Clean Energy Jobs for the U.S. Midwest -Lessons Learned from the German Success Story of Low Carbon Growth
Germany has become the world leader in the development, manufacturing, and deployment of renewable energy technologies. In early 2010, 16% of the country’s electricity was generated from sources such as biomass, wind, and sun, driving a forward-looking industry that already employs more than 300,000 people. The global financial crisis has impacted this sector much less than most others, hence strengthening Germany’s economy on the whole.
This is reason enough to look at the German renewable sector in more depth: What are the driving forces behind this economic success story? What lessons can be learned and which of these could be transferred to the United States? This report analyzes the growth of the renewable energy sector in Germany and suggests policy measures for the debate in the U.S. By applying some of these lessons learned, Midwestern states such as Indiana, Michigan, and Minnesota could strengthen their renewable policies, build truly local industries, and create new, wellpaying jobs.
The report presents the final findings from the Midwestern Green Jobs Fellowship and Tour 2010. Based on research and discussions with stakeholders from the Midwest, fellow Christine Wörlen assessed current and future measures of job creation in the field of renewable energy. Her findings were presented to and discussed with stakeholders during the Midwestern Green Jobs Tour in July. Christine Wörlen is the former Head of the Renewable Energy Division of German Energy Agency (dena) and now owns and manages Arepo Consult.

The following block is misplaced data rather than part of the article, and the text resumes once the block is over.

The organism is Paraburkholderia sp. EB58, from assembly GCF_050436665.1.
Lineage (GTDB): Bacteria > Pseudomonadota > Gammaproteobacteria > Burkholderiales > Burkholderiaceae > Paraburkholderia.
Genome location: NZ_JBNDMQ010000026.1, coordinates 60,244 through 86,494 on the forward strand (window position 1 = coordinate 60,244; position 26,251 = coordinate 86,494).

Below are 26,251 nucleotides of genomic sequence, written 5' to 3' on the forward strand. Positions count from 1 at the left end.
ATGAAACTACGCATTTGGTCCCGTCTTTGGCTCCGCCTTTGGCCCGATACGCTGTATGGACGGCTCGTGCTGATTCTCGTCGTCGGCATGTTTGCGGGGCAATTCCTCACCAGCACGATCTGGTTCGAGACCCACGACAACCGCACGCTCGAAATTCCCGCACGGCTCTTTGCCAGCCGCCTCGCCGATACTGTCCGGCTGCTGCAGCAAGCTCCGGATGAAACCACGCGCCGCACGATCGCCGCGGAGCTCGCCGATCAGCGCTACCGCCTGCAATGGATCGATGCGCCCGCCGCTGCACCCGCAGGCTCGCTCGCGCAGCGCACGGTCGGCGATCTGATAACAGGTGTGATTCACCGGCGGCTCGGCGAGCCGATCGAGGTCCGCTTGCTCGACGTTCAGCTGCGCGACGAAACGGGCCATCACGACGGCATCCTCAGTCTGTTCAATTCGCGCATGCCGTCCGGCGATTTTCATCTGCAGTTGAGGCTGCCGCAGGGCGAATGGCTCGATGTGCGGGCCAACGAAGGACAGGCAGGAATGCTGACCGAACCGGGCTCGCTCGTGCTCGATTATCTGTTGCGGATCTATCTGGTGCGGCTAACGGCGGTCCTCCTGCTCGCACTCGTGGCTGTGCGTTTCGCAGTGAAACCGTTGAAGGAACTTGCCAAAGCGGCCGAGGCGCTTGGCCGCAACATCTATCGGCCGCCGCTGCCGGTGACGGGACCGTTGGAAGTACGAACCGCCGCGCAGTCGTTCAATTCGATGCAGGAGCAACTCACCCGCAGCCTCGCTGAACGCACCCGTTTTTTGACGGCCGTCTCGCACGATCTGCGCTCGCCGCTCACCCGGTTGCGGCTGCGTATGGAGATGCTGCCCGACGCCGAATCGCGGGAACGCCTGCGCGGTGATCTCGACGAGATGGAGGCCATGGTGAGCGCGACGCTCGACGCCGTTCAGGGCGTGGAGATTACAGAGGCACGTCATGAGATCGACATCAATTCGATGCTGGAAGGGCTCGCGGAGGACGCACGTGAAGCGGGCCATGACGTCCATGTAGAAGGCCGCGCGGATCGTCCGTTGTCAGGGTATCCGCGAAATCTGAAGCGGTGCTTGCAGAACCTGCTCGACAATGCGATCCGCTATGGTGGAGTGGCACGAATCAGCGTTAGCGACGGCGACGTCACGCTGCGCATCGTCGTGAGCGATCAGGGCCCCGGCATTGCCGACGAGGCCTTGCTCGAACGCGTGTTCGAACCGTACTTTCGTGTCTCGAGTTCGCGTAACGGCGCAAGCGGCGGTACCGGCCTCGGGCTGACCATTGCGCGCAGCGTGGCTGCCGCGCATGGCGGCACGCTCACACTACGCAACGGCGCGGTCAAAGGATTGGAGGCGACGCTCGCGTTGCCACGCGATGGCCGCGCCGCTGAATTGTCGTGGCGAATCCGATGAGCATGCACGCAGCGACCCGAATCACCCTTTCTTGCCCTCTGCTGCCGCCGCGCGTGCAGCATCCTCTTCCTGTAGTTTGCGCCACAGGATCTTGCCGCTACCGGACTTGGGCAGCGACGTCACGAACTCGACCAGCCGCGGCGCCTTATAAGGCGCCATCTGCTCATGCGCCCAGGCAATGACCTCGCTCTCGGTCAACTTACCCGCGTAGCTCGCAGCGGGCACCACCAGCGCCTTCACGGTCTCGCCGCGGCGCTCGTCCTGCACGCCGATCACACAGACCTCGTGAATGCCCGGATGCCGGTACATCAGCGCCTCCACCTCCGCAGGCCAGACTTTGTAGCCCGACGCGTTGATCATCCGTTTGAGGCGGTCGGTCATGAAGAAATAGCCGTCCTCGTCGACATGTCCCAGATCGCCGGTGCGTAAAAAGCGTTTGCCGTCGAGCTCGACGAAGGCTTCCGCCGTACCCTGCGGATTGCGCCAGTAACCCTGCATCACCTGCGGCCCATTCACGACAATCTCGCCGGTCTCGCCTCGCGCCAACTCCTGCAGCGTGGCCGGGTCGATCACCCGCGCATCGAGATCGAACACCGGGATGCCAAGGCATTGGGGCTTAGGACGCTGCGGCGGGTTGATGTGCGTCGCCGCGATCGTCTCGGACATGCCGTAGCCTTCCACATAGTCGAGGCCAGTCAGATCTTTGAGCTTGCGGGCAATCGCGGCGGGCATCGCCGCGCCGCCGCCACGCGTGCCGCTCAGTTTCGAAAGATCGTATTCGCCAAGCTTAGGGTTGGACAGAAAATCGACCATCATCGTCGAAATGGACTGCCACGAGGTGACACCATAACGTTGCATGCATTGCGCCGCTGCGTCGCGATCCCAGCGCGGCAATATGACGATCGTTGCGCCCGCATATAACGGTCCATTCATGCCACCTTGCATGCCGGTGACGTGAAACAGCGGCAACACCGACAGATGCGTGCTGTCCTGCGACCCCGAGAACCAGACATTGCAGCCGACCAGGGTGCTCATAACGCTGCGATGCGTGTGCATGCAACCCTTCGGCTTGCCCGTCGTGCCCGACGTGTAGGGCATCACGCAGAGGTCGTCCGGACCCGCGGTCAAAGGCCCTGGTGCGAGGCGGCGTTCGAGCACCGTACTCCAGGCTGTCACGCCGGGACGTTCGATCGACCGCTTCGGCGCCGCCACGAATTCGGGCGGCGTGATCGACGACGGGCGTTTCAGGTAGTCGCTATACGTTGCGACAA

The report is issued as part of a two-year program of the Heinrich Böll Foundation’s offices in Brussels, Prague and Washington: The Climate Network – Transatlantic Solutions for a Low Carbon Economy aims to build a transatlantic policy network to support key regions—the Midwest and Southeast of the United States as well as Central and Eastern Europe—in developing economic and policy tools that will enable them to successfully transition to a low-carbon economy.
Click here to download the report (pdf, 32 pages, 805KB)
This report was released at a briefing in the US Congress on September 16, in cooperation with the Blue Green Alliance and the Transatlantic Climate Bridge of the German Embassy. Read a summary of the panel discussion here.
Dr. Klaus Scharioth, Ambassador of Germany
Yvette Pena Lopes, Director of Legislation and Intergovernmental Affairs, Blue Green Alliance
Aaron Peterson, Vice President project and business development, juwi Wind LLC
Christine Wörlen, Owner of Arepo consult, former Head of the Renewables Division of the German energy agency
Till Kötter, Project Coordinator,The Climate Network, Heinrich Böll Foundation
This project is supported by the European Commission. The European Commission is not responsible for the content of the briefing.